Lights Out: Pride, Delusion, and the Fall of General Electric is a cautionary tale of how GE's leaders blinded themselves and nearly everyone else to their own shortcomings until it was too late to do anything about them. "If you're in any kind of leadership role--whether at a company, a nonprofit, or somewhere else--there's a lot you can learn here," Bill Gates writes. He's put Lights Out at the top of his list of summer reading recommendations.

Every spring, Gates releases a list of books he recommends for summer reading, along with a review of each book. This year, he postponed releasing his book list after the announcement of his coming divorce from Melinda French Gates dominated the headlines. Now the dust has settled a bit, and so he has published his list of books and reviews.

Lights Out sounds like a fascinating read, if a bit of an uncomfortable one for Gates, both as a former big-company CEO and as someone who knows and likes some of the leaders who came in for the harshest criticism. He notes that GE was an early customer of Microsoft. "That gave us a huge boost in the market, because GE was such a bellwether company."

Gates writes that he'd wondered for years how what was once the biggest and most powerful company in the world could have shrunk to a fraction of its former size and gotten itself dumped from the Dow Jones Industrial Average. Lights Out, written by Wall Street Journal reporters Thomas Gryta and Ted Mann, provides some answers, he writes. Those answers contain lessons that every leader should learn.

1. Don't fixate on short-term profits. 

"One of GE's greatest apparent strengths was actually one of its greatest weaknesses," Gates observes. That is, GE always met or exceeded Wall Street analysts' predictions for its quarterly or annual profits, "making its numbers" in financial-speak. 

This has always seemed like a somewhat arbitrary measurement to me. A company can have great profits but if those profits are less than analysts expected, they'll post negative commentary and its share price will plummet. Conversely, a company can have huge losses, but if those losses are smaller than analysts expected, its share price will soar. Lights Out reveals the devious methods GE used to make its numbers, for example by "selling" an asset such as a train to an accommodating bank and then buying it back after the quarter was over and its financial reports were filed.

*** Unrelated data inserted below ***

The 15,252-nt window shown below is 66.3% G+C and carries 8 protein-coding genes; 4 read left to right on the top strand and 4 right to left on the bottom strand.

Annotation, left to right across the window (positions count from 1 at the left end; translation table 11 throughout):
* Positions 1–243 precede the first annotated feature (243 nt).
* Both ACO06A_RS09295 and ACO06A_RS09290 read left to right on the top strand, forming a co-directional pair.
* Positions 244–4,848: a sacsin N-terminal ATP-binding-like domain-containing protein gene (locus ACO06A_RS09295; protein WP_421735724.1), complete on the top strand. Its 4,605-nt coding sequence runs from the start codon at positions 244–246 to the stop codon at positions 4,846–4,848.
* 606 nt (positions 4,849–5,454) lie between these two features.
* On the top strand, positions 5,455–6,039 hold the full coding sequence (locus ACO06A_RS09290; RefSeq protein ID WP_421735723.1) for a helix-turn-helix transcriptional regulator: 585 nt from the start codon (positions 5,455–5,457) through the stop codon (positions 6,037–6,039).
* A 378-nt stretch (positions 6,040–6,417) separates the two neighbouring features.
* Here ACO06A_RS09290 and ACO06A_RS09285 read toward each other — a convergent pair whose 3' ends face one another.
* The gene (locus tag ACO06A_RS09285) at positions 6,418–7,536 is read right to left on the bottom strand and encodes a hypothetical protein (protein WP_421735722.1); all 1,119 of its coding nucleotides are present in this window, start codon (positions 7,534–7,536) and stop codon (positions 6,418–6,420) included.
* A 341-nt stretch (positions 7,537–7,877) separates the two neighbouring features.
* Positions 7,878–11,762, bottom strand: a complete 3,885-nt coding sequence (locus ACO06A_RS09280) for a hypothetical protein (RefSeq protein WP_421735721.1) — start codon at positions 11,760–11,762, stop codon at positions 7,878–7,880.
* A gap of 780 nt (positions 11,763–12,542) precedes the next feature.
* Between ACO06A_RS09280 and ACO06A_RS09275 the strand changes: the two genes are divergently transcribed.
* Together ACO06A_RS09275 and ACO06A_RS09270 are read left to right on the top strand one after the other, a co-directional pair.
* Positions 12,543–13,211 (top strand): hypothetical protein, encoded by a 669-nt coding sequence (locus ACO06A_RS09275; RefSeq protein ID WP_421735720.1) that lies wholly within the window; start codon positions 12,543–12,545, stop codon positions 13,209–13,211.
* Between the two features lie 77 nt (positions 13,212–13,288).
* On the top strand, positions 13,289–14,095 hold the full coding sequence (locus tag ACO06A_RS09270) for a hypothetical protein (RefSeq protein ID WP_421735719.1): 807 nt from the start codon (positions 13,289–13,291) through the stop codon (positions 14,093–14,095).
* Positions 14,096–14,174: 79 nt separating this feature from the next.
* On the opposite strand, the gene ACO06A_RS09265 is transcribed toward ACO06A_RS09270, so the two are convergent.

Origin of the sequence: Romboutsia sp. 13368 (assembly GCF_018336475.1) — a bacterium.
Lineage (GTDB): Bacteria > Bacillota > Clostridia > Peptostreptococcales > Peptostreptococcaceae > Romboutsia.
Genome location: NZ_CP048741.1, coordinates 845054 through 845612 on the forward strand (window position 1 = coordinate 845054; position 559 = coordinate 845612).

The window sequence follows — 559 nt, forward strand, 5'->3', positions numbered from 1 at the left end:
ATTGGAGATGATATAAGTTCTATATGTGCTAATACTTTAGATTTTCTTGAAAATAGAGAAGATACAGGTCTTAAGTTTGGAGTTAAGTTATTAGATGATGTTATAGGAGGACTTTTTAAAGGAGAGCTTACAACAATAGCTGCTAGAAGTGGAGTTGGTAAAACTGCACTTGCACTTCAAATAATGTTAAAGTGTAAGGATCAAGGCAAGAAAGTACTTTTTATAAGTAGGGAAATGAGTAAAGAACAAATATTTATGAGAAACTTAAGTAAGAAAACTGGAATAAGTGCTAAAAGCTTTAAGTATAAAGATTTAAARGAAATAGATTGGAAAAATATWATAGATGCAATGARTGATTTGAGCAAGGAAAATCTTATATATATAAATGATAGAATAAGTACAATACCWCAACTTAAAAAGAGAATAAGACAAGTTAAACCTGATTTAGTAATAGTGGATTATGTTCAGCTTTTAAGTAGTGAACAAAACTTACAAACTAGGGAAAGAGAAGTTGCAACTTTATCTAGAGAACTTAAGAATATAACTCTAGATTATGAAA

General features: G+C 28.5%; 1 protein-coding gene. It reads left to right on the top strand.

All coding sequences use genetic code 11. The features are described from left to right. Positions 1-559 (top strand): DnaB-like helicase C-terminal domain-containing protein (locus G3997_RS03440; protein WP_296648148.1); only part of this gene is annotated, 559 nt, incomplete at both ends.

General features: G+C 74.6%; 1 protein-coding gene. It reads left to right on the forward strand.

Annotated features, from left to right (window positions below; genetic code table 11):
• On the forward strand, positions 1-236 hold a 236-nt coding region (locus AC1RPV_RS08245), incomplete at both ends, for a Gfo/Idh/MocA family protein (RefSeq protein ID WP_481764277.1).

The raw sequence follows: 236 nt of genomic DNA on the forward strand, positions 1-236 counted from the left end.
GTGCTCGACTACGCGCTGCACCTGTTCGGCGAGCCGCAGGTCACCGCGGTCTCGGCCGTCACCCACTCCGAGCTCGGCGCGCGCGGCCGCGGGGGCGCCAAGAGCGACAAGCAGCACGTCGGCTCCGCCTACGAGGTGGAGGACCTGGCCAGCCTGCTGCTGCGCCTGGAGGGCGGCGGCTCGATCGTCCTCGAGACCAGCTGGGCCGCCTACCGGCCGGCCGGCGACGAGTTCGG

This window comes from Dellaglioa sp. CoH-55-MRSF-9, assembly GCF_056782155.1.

Chasing short-term profits in this way led to systemic weaknesses at GE. Meantime, it's interesting to note that both Amazon and Tesla filed many quarterly reports that disappointed analysts. Their stock prices suffered accordingly. But, in time, Amazon became a behemoth that employs about a million people in the U.S. alone, and Tesla is worth more than Toyota, Volkswagen, and General Motors combined. Jeff Bezos and Elon Musk are the two richest people in the world. It seems safe to say that tying yourself in knots to satisfy Wall Street's expectations is not necessarily an effective strategy for success.

2. Make sure you're hearing the bad news.

"In many companies, bad news travels very slowly, while good news travels fast," Gates writes. He adds that he used to fight this trend at Microsoft--for instance if someone informed him that the company had won a software design competition, he'd respond by asking how many other competitions it had lost.

You can see why some people didn't think Gates was the most encouraging of bosses back then. But the underlying message is an essential one: Don't motivate people to tell you good news but not bad news, because you might not learn about a problem until it's too late to fix it. Managers at GE didn't have much incentive to share worrisome information with its top leadership, so they didn't.

3. Whatever you do, don't drink your own Kool-Aid.

Investors bought into a grand myth about GE--that its leaders were so smart and well trained in the company's legendary management techniques that they could run every kind of operation better than anyone else. The problem is, GE's leaders seemed to buy into it too. And so they did try to run almost every kind of operation, including film-making, insurance, finance, and nuclear power plants, as well manufacturing things like light bulbs and appliances.

But running this sprawling conglomerate well was close to impossible, Gates writes. "Those generalists often didn't understand the specifics of the industries they had to manage and couldn't navigate trends." This was especially true of GE Capital, the company's lending business, which brought in big profits but also carried huge risks that GE's leadership couldn't always see.

If investors, customers, and partners believe you're smarter than everyone else, that's a good thing. But it can get you in big trouble if you start believing it too.